# Does iterating any definable in ZFC functional relation give a $\mathbb N$-indexed family of sets?

Consider an extension of ZFC (the first-order theory with signature $\in$ and the usual axioms) by a constant $x$, and a binary relation $N$ that is functional, i.e., we have the additional axiom

• $\forall x\exists!y\,N(x,y)$

and a constant $x_0$.

My question is whether there is a proof from the axioms that there exists a set $S$ and a set-function $f\colon\mathbb N\to S$ so that $n\in\mathbb N\rightarrow N(f(n),f(n+1))$ and $f(0)=x_0$?

There is also an equivalent way of phrasing the question since the existence of such an $f$ implies that the two-variable formula $\phi(n,x)$ given by $\phi(n,x)\equiv f(n)=x$ satisfies:

1. $\exists! x\,\phi(0,x)$
2. $\phi(0,x_0)$
3. $\forall n\left(n\in\mathbb N\rightarrow \forall y\left(\left(\exists x\left(\phi(n,x)\wedge N(x,y)\right)\right)\leftrightarrow\phi(n+1,y)\right)\right)$

and conversely, given such a formula $\phi$, since ZFC implies the induction principle of $\mathbb N$, we can derive from those properties that $\phi$ is functional ($\forall n\left(n\in\mathbb N\rightarrow\exists!x\,\phi(n,x)\right)$), by the axiom schema of replacement we obtain the existence of our desired set $S$ and the function $f$.

Hence my question is equivalent to asking whether there exists such a formula in the language of this extension.

My question is ill-posed and its answer depends on whether I intend on extending the axiom schemes of replacement and comprehension to formulas involving the functional $N$.

If the axiom schemes are not extended, then the answer is clearly no as we can see by taking a countable model of ZFC, $x_0=$the zeroeth element uneder an enumeration, and $N$ the increment of that enumeration (which is what the accepted answer says).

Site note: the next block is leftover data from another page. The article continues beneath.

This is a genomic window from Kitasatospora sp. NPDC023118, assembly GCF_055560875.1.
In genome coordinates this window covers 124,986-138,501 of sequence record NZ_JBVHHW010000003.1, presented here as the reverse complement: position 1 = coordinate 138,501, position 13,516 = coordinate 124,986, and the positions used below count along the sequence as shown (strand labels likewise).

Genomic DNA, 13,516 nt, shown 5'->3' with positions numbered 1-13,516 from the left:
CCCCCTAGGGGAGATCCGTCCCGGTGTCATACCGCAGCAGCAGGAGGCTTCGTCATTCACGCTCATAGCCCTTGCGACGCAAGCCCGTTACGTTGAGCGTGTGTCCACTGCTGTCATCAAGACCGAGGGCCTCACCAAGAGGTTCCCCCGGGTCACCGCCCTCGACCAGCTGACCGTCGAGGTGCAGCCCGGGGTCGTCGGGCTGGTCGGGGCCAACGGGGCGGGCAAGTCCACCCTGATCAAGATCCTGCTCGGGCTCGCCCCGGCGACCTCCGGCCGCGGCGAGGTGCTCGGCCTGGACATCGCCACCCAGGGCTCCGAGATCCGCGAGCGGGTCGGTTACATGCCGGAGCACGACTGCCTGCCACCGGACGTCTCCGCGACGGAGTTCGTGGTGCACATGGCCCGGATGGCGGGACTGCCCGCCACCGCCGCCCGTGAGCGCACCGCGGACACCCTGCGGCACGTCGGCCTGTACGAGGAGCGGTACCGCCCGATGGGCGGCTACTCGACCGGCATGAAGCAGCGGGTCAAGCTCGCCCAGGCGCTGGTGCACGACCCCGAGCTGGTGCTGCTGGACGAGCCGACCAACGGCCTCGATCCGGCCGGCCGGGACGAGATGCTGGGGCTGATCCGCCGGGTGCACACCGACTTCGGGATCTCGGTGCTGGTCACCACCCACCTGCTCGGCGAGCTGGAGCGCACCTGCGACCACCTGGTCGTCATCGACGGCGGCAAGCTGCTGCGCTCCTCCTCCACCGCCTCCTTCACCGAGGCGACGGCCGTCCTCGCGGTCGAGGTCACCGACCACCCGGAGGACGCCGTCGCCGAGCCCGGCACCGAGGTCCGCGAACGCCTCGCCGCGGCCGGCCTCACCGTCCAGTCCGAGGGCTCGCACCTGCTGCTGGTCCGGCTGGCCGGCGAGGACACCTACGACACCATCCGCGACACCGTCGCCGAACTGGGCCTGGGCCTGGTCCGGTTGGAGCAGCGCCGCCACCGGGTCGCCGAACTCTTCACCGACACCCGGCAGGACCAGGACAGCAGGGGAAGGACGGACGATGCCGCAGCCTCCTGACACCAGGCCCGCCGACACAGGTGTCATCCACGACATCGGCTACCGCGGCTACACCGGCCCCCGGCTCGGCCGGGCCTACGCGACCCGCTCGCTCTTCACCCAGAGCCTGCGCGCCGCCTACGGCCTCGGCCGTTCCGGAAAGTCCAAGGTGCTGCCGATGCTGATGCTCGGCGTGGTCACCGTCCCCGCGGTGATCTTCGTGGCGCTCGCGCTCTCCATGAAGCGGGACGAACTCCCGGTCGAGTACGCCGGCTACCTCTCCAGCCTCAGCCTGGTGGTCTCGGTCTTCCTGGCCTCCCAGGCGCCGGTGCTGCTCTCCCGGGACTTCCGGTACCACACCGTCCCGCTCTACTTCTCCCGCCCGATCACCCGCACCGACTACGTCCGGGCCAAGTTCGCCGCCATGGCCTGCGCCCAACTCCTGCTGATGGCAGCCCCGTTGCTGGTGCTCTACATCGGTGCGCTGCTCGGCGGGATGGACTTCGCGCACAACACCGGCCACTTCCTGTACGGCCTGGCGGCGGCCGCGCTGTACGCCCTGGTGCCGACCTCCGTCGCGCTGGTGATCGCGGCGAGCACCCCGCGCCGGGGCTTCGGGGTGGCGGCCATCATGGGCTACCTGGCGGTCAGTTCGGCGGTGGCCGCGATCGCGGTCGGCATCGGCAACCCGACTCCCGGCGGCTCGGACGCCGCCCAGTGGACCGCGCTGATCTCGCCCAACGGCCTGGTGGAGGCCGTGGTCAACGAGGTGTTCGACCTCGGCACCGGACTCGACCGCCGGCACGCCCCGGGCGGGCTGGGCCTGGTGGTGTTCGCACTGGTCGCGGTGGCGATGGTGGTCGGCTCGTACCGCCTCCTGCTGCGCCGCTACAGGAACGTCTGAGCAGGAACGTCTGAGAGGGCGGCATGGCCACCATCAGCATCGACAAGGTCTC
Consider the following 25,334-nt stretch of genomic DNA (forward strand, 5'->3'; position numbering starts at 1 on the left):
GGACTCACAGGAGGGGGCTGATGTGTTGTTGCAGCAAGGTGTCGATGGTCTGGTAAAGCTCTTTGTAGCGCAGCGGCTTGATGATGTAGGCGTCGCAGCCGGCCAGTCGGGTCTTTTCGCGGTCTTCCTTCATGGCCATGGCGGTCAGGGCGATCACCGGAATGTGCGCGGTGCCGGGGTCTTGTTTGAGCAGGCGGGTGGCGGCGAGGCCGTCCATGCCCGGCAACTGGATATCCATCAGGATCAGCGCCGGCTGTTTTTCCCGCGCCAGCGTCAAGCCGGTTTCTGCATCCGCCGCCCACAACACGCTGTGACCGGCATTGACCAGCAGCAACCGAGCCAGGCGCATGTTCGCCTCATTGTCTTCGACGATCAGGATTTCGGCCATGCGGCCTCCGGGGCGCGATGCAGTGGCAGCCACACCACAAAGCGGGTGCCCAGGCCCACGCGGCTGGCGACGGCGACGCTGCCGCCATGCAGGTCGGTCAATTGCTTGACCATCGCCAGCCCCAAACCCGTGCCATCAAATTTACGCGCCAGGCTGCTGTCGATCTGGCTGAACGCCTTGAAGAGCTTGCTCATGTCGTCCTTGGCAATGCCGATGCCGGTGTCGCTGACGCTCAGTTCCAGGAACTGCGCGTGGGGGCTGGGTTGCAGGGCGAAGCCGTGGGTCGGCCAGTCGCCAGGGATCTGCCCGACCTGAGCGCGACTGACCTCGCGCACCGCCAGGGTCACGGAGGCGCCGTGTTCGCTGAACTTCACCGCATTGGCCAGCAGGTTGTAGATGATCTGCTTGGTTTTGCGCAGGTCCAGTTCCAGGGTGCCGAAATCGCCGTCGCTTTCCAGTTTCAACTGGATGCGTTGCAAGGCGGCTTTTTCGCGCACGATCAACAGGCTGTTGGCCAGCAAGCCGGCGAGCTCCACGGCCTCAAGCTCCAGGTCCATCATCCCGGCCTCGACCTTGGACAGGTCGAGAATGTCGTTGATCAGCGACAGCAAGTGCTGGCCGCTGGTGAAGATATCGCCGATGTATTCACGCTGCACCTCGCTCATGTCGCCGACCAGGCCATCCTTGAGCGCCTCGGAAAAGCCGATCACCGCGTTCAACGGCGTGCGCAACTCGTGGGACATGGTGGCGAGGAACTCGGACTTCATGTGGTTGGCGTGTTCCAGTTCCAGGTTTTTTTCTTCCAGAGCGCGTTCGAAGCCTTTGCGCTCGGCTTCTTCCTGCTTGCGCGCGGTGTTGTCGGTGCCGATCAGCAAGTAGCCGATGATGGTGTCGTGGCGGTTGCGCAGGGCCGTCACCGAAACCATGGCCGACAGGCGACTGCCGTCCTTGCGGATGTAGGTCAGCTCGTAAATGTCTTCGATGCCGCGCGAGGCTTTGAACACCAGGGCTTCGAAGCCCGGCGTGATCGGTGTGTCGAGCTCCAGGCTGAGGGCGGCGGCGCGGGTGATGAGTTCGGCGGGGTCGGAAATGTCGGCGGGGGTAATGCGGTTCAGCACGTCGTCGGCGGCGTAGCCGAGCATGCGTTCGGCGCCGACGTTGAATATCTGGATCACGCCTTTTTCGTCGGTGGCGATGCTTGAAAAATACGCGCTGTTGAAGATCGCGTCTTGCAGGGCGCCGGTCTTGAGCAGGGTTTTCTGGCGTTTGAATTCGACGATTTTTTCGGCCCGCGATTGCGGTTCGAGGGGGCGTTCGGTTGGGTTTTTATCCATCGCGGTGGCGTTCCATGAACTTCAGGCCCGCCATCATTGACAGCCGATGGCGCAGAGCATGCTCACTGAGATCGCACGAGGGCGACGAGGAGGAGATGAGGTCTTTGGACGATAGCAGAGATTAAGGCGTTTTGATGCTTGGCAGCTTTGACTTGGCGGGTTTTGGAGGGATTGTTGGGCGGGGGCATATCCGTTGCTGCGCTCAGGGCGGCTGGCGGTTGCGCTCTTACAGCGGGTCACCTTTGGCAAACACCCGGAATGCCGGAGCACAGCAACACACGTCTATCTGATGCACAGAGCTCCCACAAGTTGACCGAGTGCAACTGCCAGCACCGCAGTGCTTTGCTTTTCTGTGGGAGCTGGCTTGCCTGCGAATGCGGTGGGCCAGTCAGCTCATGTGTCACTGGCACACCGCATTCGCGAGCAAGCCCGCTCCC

If the axiom schemes are extended, then the answer is yes, and the formula $\phi$ given by the the usual argument establishing that transfinite recursion works.

Specifically, (and with shorthands) $\phi(n+1,x)$ is given by "$x=g(n+1)$ where $g$ is any function $g\colon\{0,\dots,n+1\}\to T$ to a set $T$ such that $g(0)=x_0$ and $g(n+1)=T(g(n))$".

• Given a model $V_\alpha$ of ZFC with $cf(\alpha) = \omega$ and $y_0,...,y_n,...$ a co-final sequence in $\alpha$, let $x_0 = y_0$ and $N(y_n, y_{n+1})$. Then if there were such an $f$ in $V_\alpha$ the union of it's range would be $\alpha$ and would be in $V_\alpha$ which is impossible.
– user104955
Commented Jan 8, 2014 at 7:34
• If N is definable, you can inductively construct S. This is a simple application of replacement. Commented Jan 8, 2014 at 8:38

1. The axiom scheme $$(\forall x)(\exists y)\phi(x,y) \to (\forall x)(\exists \langle z_i : i \in \omega\rangle)(\forall i \in \omega)[z_0 = x \land \phi(z_i,z_{i+1})]$$ is a form of the principle of dependent choice that is provable in ZFC.
2. If you extend the axiom schemes (comprehension and replacement) in ZFC to the new larger class of formulas (including $N$), then dependent choice for this larger language will also be provable. That will give an affirmative answer to the question. Similarly, if we make a extension by definitions that defines $N$, then dependent choice for the larger class of formulas will be provable.
3. If you extend the language but don't extend the axiom schemes to match, there is no reason to suspect you can prove things about $N$. For example, if $A$ is infinite, you can't even form $\{N(x) : x \in A\}$.
• Of course you don't need choice when you know $(\forall x)(\exists ! y)\phi(x,y)$, for the standard reasons. Commented Jan 8, 2014 at 13:06